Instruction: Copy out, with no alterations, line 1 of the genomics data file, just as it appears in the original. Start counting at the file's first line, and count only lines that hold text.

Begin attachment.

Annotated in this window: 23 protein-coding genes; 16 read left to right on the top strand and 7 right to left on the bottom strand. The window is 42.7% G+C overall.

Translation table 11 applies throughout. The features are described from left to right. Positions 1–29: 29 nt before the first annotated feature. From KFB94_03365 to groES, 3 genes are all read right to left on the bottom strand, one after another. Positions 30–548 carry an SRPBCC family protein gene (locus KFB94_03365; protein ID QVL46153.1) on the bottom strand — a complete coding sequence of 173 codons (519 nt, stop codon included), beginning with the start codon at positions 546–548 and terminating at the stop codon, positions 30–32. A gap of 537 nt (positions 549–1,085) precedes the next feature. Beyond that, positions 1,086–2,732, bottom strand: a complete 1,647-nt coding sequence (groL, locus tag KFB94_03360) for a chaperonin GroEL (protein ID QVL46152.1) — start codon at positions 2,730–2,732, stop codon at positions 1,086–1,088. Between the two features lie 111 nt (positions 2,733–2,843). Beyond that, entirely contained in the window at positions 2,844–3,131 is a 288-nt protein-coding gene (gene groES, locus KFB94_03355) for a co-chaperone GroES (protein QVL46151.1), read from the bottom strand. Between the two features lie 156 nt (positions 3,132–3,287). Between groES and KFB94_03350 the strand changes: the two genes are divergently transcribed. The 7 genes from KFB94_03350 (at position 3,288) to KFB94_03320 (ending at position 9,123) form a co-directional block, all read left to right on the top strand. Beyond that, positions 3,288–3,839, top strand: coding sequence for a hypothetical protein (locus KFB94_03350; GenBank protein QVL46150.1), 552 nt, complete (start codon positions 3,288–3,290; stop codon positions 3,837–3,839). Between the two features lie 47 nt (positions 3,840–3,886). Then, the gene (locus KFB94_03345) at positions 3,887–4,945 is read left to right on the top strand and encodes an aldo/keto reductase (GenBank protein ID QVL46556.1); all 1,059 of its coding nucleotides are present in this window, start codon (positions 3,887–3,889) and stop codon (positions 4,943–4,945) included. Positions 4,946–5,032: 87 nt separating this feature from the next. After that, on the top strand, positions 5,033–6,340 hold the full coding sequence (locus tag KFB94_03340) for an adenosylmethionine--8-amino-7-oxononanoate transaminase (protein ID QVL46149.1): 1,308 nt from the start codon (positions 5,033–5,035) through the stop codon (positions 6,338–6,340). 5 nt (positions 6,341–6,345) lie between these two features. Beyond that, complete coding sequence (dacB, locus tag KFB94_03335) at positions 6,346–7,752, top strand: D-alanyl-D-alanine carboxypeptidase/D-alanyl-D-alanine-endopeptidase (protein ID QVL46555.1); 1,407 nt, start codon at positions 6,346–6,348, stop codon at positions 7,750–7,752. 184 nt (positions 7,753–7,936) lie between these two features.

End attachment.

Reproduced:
Annotated in this window: 23 protein-coding genes; 16 read left to right on the top strand and 7 right to left on the bottom strand. The window is 42.7% G+C overall.